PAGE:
In the late 19th century, mathematician Georg Cantor showed that not all infinite sets were of the same size. For example, while there are the same amount of odd integers as there are integers (because you can match them one to one forever), there are many more points on a line, or real numbers, than there are integers. In fact the ratio of integers to real numbers is effectively zero. The ratio of all integers to real numbers between zero and one is similarly zero.

The implication of this discovery is that not all infinities are equal, i.e., some infinities are more infinite than others. This is a hard concept around which to wrap one’s mind, but it’s another, perhaps simpler way of illustrating my “big idea” that AI will never tame complex systems, than using Graham’s Number and TREE(3).

My contention is that AI is climbing the integer ladder, while complex systems are expanding in the realm of real numbers. (If you’re unclear on real numbers, they are comprised of both rational numbers — those that can be expressed as fractions like 1/2 or 2/1 — and irrational numbers like the square-root of two or pi that cannot be expressed fractionally.) Real numbers comprise every discreet point on a line, whereas rational numbers (and obviously integers) leave gaps.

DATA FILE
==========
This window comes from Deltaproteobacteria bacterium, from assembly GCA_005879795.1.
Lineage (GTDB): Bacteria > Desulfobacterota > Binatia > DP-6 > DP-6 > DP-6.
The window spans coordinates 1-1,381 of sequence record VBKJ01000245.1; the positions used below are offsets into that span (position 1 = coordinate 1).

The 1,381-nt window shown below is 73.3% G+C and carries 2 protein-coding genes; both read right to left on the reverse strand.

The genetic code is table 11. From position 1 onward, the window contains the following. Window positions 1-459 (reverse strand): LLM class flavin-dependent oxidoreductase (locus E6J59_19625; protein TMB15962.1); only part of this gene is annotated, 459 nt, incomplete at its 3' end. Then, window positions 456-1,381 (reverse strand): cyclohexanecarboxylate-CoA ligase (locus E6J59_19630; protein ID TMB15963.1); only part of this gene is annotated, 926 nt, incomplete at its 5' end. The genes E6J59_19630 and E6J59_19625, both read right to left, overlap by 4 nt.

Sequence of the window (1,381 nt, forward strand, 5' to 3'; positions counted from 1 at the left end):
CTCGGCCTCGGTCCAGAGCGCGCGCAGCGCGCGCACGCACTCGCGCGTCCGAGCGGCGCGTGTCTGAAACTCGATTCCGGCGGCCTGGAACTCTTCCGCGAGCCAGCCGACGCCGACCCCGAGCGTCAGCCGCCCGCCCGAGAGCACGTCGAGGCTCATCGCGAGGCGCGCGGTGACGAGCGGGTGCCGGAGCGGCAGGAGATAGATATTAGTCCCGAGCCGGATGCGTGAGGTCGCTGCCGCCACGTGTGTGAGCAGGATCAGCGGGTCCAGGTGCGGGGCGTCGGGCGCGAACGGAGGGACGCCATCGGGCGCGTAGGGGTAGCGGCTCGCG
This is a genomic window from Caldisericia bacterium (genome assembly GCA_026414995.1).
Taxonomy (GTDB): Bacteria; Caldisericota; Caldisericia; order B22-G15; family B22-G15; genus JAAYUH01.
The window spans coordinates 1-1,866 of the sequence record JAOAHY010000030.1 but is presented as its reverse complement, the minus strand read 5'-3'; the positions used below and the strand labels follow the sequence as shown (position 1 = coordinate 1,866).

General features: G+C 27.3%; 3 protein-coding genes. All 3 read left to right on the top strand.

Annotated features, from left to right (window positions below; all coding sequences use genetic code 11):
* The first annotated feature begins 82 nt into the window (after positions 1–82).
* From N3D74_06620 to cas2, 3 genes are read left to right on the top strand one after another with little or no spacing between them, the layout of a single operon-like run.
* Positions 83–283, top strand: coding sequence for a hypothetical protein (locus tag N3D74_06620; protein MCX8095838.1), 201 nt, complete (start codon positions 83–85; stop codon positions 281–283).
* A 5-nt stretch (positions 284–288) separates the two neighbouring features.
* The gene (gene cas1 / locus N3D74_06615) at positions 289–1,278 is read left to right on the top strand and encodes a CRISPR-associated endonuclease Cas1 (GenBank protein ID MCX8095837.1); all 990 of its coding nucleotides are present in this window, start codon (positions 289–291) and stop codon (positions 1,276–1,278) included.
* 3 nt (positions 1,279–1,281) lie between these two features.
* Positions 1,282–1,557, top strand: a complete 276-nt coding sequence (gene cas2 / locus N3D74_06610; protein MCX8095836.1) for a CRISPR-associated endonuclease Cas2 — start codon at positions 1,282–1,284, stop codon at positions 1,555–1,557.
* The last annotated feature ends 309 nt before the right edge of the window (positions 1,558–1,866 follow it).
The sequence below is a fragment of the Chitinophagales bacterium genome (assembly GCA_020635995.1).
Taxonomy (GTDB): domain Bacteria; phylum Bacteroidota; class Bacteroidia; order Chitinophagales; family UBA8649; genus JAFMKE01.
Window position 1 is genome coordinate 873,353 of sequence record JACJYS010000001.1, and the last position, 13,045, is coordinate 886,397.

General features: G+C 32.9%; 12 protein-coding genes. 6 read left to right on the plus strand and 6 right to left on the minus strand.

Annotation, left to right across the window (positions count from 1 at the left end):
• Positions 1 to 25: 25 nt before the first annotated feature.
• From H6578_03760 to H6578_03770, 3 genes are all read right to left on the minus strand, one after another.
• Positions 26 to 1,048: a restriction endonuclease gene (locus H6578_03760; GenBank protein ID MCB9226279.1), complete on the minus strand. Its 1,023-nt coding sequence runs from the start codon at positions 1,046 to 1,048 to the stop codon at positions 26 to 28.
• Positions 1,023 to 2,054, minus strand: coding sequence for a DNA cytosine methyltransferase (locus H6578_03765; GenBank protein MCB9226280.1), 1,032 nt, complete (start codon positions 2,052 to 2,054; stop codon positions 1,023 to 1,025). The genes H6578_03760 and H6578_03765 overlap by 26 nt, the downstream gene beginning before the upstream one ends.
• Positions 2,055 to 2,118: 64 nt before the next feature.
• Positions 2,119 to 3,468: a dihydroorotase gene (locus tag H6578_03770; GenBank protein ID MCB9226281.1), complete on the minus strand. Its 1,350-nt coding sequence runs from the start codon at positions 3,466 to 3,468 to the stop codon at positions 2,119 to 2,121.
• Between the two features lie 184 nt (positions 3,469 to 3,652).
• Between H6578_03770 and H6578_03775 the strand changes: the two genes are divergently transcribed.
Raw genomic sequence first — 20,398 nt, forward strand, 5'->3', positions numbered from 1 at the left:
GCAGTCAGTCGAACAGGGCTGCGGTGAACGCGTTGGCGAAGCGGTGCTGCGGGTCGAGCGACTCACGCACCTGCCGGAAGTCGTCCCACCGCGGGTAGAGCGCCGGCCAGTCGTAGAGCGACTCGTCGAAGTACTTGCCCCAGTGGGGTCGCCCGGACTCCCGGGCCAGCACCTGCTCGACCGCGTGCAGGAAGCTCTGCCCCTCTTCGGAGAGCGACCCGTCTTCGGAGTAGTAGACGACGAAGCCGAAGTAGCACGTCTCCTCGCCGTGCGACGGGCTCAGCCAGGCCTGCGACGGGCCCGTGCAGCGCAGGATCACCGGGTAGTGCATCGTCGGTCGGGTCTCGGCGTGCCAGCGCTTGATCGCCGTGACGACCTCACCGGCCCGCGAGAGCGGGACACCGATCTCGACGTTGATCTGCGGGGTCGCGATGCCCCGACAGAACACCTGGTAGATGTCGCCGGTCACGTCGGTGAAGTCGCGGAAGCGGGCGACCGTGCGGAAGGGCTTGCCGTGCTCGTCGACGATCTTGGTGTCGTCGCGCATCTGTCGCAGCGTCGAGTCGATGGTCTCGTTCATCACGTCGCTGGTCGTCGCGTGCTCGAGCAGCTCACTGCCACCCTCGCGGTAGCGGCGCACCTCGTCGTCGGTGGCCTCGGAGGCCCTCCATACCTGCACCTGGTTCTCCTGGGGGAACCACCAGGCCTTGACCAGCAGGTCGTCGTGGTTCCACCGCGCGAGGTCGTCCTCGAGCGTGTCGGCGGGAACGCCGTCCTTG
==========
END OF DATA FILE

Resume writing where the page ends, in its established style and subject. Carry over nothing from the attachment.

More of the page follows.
Hence, no matter how powerful AI becomes, it will never be able to solve the stock market, central-plan an economy, create forests, coral reefs or complex new life forms. The more juice we give it, the farther up the integer ladder it climbs, but no matter what heights it reaches, it will never cover even an infinitesimal step to the next rung on the real number one. AI is just a machine, perhaps a powerful and impressive one, but no match for the Tao, operating, as it were, in a higher dimension of infinity.

Applying your sound logic:

Men and women (creators of AI) who believe it's their job to change and/or fix the world (God's creation) are integers, while God and his creation is a real number.